Does your baby double his birth weight? Does he reach for food in your plate while you eat? Maybe it is a good time to introduce to your baby new flavors.
The introduction of solid foods in baby’s diet can be fun, interesting and memorable experience, but for most parents it can be confusing. New mothers most of the time are getting conflicting advices, so when they are faced with finishing the feeding, among them occur questions like “When should I start? “, “What to introduce first? “, “How many teaspoons to give?.
The Best Solid Food For Your Baby
However, every baby is different and at different time shows his readiness for solid food, which depends not only on the maturity of the digestive system, but also the willingness of the development of the baby.
Here are cues that will show you that your baby is ready for “dense” diet:
-Baby is between 4 and 6 months. This is when the baby’s digestive system is mature enough to be able to deal with solid food. But experts say that at 6 months of age with iron natural reserves of the baby, which he had collected while he was in your stomach, significantly reducing, and iron in liquid food can not replace them. Therefore, in addition to breast milk or formula milk, baby needs additional sources of nutrients.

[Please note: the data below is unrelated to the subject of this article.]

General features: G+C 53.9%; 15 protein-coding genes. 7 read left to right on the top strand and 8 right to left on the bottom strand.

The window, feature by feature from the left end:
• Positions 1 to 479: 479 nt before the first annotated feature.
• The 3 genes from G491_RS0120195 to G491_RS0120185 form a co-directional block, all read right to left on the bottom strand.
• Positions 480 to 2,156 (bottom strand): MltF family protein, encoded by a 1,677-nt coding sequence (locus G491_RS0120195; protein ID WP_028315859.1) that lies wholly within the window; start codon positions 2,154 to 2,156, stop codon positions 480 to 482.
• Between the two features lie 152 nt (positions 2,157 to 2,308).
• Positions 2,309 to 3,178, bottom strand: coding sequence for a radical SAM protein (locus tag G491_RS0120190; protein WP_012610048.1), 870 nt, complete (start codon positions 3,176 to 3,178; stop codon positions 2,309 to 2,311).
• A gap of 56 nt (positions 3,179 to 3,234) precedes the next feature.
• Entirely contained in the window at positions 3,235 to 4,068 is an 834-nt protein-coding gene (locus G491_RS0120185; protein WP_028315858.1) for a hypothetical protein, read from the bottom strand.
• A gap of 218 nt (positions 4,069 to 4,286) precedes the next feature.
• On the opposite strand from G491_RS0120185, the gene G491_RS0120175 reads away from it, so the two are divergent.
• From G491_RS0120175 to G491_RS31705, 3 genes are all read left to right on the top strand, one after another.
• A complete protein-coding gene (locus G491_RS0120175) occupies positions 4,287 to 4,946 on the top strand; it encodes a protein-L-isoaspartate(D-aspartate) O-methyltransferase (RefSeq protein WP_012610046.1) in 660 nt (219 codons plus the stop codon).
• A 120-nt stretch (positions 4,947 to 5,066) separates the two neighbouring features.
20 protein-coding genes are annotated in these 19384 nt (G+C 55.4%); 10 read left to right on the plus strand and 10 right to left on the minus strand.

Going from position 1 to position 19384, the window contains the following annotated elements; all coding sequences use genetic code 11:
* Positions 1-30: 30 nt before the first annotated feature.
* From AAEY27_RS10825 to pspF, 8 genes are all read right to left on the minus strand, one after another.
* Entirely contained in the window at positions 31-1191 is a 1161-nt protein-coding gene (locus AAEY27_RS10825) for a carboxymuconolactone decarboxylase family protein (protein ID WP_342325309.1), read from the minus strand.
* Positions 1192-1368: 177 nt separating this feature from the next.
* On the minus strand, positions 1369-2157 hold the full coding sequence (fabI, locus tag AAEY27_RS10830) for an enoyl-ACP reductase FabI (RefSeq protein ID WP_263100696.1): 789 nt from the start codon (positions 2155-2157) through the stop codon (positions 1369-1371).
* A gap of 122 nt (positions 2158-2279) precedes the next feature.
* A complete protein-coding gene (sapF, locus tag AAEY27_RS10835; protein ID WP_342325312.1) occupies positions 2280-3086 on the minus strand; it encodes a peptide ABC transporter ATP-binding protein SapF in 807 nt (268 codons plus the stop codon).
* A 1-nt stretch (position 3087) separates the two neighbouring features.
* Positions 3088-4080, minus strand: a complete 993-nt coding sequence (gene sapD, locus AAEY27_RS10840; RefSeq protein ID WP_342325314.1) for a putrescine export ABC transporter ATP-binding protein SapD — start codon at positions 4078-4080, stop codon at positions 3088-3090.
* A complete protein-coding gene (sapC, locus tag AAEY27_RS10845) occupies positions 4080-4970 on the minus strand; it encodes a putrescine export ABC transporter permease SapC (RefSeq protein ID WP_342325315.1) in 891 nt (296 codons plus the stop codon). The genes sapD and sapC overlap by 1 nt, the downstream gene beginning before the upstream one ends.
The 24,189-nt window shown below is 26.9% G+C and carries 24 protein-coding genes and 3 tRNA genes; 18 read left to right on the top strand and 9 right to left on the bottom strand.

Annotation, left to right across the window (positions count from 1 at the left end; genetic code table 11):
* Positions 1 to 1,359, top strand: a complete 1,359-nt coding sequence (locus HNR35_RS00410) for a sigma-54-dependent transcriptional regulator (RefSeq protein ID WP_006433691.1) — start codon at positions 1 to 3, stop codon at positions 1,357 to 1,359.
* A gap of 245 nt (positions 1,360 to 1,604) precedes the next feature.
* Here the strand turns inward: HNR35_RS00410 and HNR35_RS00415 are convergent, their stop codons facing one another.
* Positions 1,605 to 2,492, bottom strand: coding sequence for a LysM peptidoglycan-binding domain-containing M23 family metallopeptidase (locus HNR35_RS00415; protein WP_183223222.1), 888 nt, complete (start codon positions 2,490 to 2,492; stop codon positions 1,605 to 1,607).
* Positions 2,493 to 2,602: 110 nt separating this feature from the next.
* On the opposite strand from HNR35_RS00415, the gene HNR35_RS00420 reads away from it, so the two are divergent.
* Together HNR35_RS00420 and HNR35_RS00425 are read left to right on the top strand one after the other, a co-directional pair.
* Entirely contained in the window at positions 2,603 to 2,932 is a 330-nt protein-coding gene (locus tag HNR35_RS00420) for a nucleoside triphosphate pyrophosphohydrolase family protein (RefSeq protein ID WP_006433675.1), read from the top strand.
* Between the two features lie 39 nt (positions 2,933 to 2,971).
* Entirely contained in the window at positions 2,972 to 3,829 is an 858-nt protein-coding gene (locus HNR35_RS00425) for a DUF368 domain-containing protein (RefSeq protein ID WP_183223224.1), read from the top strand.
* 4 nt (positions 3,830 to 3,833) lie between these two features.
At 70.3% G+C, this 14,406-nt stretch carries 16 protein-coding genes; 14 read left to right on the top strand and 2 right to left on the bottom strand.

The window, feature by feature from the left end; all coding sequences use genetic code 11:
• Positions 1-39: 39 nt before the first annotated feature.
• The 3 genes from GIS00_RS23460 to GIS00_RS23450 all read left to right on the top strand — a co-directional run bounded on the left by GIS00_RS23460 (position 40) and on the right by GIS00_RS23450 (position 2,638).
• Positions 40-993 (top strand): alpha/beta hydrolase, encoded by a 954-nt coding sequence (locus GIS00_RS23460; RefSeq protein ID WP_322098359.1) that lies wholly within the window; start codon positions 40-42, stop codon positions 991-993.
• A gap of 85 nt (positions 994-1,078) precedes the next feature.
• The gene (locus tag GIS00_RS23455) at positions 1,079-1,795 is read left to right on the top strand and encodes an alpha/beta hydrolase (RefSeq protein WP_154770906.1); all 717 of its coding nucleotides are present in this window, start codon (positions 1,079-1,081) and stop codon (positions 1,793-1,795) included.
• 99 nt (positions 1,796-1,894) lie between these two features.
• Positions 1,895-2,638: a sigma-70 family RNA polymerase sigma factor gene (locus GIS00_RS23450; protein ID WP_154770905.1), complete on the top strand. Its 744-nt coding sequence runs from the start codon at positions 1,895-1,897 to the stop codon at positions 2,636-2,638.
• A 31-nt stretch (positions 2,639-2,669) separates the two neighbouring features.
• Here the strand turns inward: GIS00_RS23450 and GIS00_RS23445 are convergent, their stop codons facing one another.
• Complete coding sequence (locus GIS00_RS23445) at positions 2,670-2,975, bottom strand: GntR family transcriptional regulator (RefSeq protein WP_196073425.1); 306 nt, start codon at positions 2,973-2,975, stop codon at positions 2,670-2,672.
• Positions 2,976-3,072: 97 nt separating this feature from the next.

-Your baby can sit with or without assistance. Even if he cannot just sit in a chair for feeding, he should be able to sit upright with support to be able to swallow well. Try to hold him in your lap in the beginning, and then introduce the chair for feeding.
-Your baby has increased appetite. Does your baby shows signs of hunger even after you get the required 8-10 bottles a day?
-Firmly can hold his head upright. To get the first food that is not fluid, your baby should be able to maintain the head in a stable and upright position.
-The ability to show you when is enough is developed. Does your baby turns his head left to right when he is not hungry? This is an important reflex that shows to the parents when it’s time to stop giving food to the baby and prevents overeating possible.
-Shows interest in food. When you eat, he is carefully watching and observing your movements and even reaches to take the food.
-Opens his mouth when the spoon is closer and closes when the spoon will be in his mouth. Your baby does not need to push the spoon with his tongue when you are trying to feed him. If it does, he probably is not ready for spoon feeding.
Can hold the food in his mouth without spitting. At 4-6 months of age, most babies lose reflexes and they push objects out of his mouth. This reflex protects them from suffocation in the first months of life. Once this reflex is lost, your baby may begin to eat successfully.
-Imitates chewing and he blubbers less. As the digestive system of the baby matures, it develops the capability of using tongue to carry the food back into the mouth and to swallow it. As a result, you may notice that they are significantly less slimy than usual.
-Your baby has reached a healthy weight. Most babies who have doubled their birth weight, or are heavy around 7kg, are ready for solid food. It can occur before 6 months.